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Baltimore’s Decline and the Triumph of HBO’s ‘The Wire’
weekend marks the beginning of the end of one of television's greatest
achievements, as HBO airs the first of 10 episodes that make up the
final season of "The Wire." Creator David Simon's multi-faceted
portrayal of an American city in decline is not only supremely
entertaining, but has more to say about America in the 21st Century than
perhaps any work of art of any medium this millennium.
The genius of Simon's creation cannot possibly be overstated. Combining
brilliantly written characters with gritty realism and sociological
precision, "The Wire" looks at its city, Baltimore, from every angle –
police, criminal organizations, politics, unions, schools and now
And, it does so with no particular ideological axe to grind. All those
filmmakers who made awful movies about the Iraq war this year would be
served by following "The Wire," which makes every point with masterful
subtlety, and comes to no political conclusions other than that all of
the above institutions are irretrievably broken. Simon may be as far to
the left as the directors of "Lions For Lambs" or "In the Valley of Elah,"
but "The Wire" is no brief for socialism, as socialism requires strong
started in 2002, and initially focused on a conventional-seeming battle
between police detectives and a specific West Baltimore drug gang, with
police using state-of-the-art wiretap equipment (hence the show’s name).
But with memorable characters, spry dialogue, and plot mechanics that
often came out of nowhere, “The Wire” soon established itself as not
just another “NYPD Blue.”
Created by Simon, a former Baltimore Sun crime reporter who wrote
the nonfiction book that was the source of the earlier cop show
"Homicide: Life on the Street," “The Wire,” early in its run, fell into
a pattern of reaction that would follow it for its entire run: Huge
critical acclaim, high praise from its group of fans, but thin overall
ratings and little mainstream appeal. There was even a two-year gap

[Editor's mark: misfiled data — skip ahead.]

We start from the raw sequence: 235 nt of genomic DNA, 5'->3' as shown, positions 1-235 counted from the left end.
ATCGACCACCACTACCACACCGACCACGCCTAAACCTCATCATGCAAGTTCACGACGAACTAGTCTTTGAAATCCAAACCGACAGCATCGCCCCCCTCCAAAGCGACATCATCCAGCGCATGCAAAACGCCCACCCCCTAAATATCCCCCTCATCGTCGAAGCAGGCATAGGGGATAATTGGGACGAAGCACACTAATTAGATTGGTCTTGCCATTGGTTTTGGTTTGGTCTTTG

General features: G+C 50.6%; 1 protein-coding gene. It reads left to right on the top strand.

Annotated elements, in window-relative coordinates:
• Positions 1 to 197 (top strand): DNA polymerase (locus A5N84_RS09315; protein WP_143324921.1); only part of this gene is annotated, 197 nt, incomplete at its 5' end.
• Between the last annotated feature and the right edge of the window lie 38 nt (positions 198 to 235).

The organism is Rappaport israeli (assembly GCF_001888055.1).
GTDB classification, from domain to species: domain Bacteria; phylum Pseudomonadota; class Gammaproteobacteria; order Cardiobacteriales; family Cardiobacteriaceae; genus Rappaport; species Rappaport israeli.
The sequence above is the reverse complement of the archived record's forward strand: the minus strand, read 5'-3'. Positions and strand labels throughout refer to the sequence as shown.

between the third and fourth seasons, while HBO took its time deciding
whether to renew the show.
the show more popular? There are many reasons. The show’s narrative is
complicated and confusing, with dozens of characters in roles of varying
sizes and a continuity that can be very hard to follow. It’s about bleak
subjects, and in considering them it reaches bleak solutions. And, as
Simon himself has said in interviews, it can be hard to get white
audiences to fully embrace a show with a largely African-American cast.
(“The Wire,” though, is heavily popular in the black community,
especially among those who see a realism about their own lives rarely
glimpsed in TV.)
hardly know anyone who watches “The Wire,” with the exception of a
couple of friends who I’ve talked into doing so. But once viewers get
into it, usually by watching DVD sets of previous seasons, they often
become converts themselves, recommending the shows to others with
may be the most astonishing thing about “The Wire’s” appeal. To every
other television phenomenon this decade, from “Lost” to “Desperate
Housewives” to (especially) “The Sopranos,” a backlash has emerged by
the second season at the latest, that the show has “lost its mojo” and
that the writers must have lost control of it. In these cynical times
about pop culture, I’ve never seen anyone say anything like that about
“The Wire.” Reading blog discussions about the show, as I do every week,
just about the only thing I read is how great the episode was.
Following the first season’s look at drug enforcement, Season Two’s
focus on the city’s docks and the accompanying decline of the white
working class, Season Three’s targeted drug legalization scheme and
Season Four’s heartbreaking depiction of city schools, Season Five goes
somewhere new – the newspaper. Simon uses his experience at the paper to
show the Baltimore Sun, also in decline, due to years of budget
cuts, as well as people in charge who don’t know what they’re doing.
you’re interested in following “The Wire,” the first four seasons are
available on DVD, and selected episodes are available for those with
access to HBO on Demand. And the new season, of course, is running for
the next 10 weeks on Sunday nights. The show is a depiction of the
condition of the American city unlike anything we’ve ever seen.
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